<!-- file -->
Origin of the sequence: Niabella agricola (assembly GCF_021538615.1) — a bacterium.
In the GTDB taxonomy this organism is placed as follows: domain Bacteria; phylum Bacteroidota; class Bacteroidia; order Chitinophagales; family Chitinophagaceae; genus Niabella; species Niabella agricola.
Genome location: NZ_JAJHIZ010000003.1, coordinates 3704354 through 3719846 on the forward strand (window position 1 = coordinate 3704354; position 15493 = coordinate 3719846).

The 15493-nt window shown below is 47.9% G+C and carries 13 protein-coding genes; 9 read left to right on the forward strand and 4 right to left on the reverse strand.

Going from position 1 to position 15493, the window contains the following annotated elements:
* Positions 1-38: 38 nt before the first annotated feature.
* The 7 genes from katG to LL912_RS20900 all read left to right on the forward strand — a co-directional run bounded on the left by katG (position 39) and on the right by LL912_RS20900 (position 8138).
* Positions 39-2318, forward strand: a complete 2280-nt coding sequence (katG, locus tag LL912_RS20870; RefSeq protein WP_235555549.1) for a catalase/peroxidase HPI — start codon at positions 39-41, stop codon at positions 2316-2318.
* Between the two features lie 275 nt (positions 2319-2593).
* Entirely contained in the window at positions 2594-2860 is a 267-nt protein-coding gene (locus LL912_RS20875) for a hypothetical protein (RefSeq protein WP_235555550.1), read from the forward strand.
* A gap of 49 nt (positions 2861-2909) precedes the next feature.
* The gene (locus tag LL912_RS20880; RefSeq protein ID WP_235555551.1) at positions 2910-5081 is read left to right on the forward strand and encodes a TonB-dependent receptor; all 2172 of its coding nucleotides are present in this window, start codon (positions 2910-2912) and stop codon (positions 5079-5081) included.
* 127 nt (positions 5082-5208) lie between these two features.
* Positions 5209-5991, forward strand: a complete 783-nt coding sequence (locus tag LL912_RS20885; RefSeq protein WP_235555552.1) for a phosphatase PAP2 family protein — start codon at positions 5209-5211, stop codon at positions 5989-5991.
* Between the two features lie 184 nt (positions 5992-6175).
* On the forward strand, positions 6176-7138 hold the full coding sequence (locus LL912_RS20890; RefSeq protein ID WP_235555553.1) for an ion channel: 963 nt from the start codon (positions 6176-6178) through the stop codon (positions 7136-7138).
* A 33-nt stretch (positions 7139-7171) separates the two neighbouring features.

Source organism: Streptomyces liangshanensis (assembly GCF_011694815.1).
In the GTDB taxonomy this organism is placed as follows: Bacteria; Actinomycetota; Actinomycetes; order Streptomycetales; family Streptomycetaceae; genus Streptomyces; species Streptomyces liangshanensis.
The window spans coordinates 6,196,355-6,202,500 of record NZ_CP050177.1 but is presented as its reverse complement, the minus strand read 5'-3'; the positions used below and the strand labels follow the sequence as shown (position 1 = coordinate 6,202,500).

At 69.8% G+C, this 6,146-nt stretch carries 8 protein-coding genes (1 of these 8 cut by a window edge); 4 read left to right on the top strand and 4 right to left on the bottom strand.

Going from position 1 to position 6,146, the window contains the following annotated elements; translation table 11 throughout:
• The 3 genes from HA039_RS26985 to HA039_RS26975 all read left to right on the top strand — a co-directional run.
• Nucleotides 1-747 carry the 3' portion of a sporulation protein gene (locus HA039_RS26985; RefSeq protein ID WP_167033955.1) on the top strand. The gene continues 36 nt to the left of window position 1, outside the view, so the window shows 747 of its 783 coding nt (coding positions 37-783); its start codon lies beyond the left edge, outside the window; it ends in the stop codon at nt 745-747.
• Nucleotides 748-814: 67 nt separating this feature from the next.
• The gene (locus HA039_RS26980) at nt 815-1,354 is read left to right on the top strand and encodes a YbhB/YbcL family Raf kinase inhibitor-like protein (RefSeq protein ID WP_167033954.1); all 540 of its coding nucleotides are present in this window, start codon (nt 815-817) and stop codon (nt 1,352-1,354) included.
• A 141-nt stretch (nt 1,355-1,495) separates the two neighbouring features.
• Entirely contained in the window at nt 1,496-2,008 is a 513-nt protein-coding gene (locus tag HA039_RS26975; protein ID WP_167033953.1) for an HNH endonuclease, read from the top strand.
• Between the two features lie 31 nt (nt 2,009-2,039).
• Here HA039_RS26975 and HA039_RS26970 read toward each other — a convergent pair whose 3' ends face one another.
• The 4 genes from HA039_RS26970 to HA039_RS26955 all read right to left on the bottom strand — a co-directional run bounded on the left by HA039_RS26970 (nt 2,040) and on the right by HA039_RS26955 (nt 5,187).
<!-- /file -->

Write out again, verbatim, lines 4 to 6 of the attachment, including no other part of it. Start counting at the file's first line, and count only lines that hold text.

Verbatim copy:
The 15493-nt window shown below is 47.9% G+C and carries 13 protein-coding genes; 9 read left to right on the forward strand and 4 right to left on the reverse strand.

Going from position 1 to position 15493, the window contains the following annotated elements:
* Positions 1-38: 38 nt before the first annotated feature.